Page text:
KNEE ARTICULAR CARTILAGE LESION          KANDILNOTES

INTRODUCTION

  • Knee articular cartilage lesions are characterized by injuries to the cartilage in the knee joint

  • Articular cartilage has limited, if any, capacity to self-heal or regenerate

  • Cartilage injuries are believed to progress, resulting in degenerative arthritis of the injured joint

  • Articular cartilage lesion progression may be dependent on size, location, presence of arthritis, and/or the status of the underlying bone as well as on patient factors such as age, limb alignment, joint stability, and body mass index

CAUSES 

  • Articular cartilage lesions usually occur from a trauma such as a twisting or direct injury to the knee

SIGNS AND SYMPTOMS

  • Pain and swelling in the knee 

  • Oftentimes associated with mechanical symptoms like catching and popping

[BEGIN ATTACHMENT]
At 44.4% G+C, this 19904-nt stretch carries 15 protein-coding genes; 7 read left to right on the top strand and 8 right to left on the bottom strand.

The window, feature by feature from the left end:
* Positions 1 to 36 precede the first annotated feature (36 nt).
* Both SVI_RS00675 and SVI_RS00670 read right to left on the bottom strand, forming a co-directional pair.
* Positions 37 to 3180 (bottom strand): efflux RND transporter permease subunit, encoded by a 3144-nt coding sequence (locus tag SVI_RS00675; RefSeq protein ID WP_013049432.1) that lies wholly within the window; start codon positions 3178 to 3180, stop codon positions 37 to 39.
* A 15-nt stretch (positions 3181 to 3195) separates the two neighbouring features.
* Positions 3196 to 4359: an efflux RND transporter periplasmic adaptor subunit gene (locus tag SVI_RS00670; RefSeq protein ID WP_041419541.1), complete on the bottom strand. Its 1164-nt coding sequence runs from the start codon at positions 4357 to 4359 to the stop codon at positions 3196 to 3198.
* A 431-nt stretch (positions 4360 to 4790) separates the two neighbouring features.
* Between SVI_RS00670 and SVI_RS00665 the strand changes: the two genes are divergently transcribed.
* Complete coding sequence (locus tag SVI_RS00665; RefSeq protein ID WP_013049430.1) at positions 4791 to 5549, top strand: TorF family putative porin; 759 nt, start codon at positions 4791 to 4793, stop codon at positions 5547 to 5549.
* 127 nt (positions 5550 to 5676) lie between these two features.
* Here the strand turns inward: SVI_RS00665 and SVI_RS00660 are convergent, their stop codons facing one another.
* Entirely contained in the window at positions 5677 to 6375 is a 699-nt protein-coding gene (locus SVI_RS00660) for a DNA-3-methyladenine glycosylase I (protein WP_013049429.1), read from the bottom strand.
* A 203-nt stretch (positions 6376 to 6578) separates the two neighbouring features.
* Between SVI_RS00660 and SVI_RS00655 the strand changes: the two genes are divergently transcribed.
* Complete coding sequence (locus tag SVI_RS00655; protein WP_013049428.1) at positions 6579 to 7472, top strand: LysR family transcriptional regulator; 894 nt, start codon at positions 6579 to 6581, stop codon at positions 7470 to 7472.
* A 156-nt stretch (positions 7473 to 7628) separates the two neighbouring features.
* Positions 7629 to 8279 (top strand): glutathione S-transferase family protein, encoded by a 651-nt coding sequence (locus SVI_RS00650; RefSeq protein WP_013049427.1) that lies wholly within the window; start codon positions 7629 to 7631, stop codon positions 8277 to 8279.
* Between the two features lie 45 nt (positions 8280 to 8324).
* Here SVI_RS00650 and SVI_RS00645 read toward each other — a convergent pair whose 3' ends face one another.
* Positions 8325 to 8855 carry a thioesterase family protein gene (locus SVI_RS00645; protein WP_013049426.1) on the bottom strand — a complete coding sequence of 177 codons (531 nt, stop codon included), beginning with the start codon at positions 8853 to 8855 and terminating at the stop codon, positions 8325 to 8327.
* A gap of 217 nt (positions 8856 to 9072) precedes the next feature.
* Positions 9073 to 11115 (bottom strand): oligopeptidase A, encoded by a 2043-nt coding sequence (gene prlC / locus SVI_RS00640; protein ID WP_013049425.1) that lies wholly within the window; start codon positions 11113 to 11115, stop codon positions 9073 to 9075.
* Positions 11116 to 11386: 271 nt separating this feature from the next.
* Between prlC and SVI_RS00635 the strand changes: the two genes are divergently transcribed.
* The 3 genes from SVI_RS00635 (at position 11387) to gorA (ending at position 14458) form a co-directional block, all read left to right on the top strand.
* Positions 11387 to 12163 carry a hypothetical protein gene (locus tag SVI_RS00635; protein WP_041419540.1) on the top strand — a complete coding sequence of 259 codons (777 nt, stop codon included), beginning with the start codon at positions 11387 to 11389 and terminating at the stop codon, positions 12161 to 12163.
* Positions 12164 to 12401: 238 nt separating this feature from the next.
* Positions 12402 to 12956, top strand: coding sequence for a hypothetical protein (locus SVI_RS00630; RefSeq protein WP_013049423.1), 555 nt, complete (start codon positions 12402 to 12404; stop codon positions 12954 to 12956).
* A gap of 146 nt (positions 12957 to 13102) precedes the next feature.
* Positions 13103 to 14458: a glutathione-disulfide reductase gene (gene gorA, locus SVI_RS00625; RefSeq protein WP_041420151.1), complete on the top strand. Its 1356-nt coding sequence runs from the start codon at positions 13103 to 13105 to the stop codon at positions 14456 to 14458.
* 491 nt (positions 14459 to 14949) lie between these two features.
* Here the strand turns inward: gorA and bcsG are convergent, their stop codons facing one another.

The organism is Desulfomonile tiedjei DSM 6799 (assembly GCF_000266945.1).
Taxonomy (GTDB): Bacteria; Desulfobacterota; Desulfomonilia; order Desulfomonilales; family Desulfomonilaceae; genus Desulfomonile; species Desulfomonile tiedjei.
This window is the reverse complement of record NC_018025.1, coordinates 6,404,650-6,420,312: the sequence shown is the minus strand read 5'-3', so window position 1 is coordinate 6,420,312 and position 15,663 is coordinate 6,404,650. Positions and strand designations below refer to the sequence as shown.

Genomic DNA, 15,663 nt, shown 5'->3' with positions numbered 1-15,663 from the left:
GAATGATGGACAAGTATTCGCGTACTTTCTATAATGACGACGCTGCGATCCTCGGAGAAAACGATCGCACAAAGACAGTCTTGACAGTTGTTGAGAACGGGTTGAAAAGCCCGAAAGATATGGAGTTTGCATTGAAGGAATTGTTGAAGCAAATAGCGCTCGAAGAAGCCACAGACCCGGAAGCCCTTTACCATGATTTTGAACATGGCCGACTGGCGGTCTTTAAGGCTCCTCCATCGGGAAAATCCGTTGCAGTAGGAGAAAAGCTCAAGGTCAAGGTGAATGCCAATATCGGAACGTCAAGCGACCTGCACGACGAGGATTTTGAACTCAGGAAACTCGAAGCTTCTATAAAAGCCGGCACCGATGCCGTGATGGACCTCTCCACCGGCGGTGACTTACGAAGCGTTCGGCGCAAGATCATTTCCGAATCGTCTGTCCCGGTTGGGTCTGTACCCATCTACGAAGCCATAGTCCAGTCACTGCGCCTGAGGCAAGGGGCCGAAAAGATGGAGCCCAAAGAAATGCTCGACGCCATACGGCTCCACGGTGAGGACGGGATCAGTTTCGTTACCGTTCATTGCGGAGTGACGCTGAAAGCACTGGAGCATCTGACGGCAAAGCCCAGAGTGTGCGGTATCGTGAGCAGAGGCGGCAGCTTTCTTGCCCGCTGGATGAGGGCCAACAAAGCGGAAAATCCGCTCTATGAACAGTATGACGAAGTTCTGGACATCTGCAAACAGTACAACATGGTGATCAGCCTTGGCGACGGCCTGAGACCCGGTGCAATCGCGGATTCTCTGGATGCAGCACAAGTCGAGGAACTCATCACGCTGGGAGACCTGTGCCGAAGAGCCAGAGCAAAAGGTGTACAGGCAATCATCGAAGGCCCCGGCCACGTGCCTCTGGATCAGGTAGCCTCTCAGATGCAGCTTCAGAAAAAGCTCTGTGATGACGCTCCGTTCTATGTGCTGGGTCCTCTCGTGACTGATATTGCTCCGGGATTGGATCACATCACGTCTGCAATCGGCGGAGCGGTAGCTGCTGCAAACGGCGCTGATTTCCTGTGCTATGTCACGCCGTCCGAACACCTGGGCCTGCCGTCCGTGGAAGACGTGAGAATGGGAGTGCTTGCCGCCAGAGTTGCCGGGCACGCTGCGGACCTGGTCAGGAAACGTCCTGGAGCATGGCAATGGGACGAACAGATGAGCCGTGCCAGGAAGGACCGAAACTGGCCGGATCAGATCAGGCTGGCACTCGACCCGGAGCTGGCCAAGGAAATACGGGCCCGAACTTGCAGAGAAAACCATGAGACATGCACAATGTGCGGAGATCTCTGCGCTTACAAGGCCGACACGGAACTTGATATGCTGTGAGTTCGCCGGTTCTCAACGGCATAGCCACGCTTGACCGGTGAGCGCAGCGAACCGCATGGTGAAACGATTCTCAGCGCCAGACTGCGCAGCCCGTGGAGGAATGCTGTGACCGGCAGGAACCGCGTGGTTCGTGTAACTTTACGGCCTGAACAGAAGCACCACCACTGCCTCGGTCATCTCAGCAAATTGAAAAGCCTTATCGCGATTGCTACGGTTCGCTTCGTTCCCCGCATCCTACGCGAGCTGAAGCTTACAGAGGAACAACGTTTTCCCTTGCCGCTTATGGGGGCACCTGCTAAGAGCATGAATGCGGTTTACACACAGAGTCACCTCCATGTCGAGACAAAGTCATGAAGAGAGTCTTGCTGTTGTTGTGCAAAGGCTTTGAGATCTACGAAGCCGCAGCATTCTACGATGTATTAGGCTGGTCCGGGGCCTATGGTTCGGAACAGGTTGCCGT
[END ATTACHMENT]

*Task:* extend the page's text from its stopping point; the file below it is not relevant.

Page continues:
• Pain is usually worse after activity but can also be present at rest

TREATMENT​​

  • Treatment of knee articular cartilage lesions is dependent on multiple factors including patient age, size of lesion, and whether the lesion is stable or unstable

  • There are several principal cartilage restoration procedures that have been evaluated in randomized clinical trials:

  • Microfracture

  • Osteochondral Allograft Transplant

  • Osteochondral Autograft Transfer

  • Autologous chondrocyte implantation (ACI)

  • Particulated Articular Cartilage Transplant

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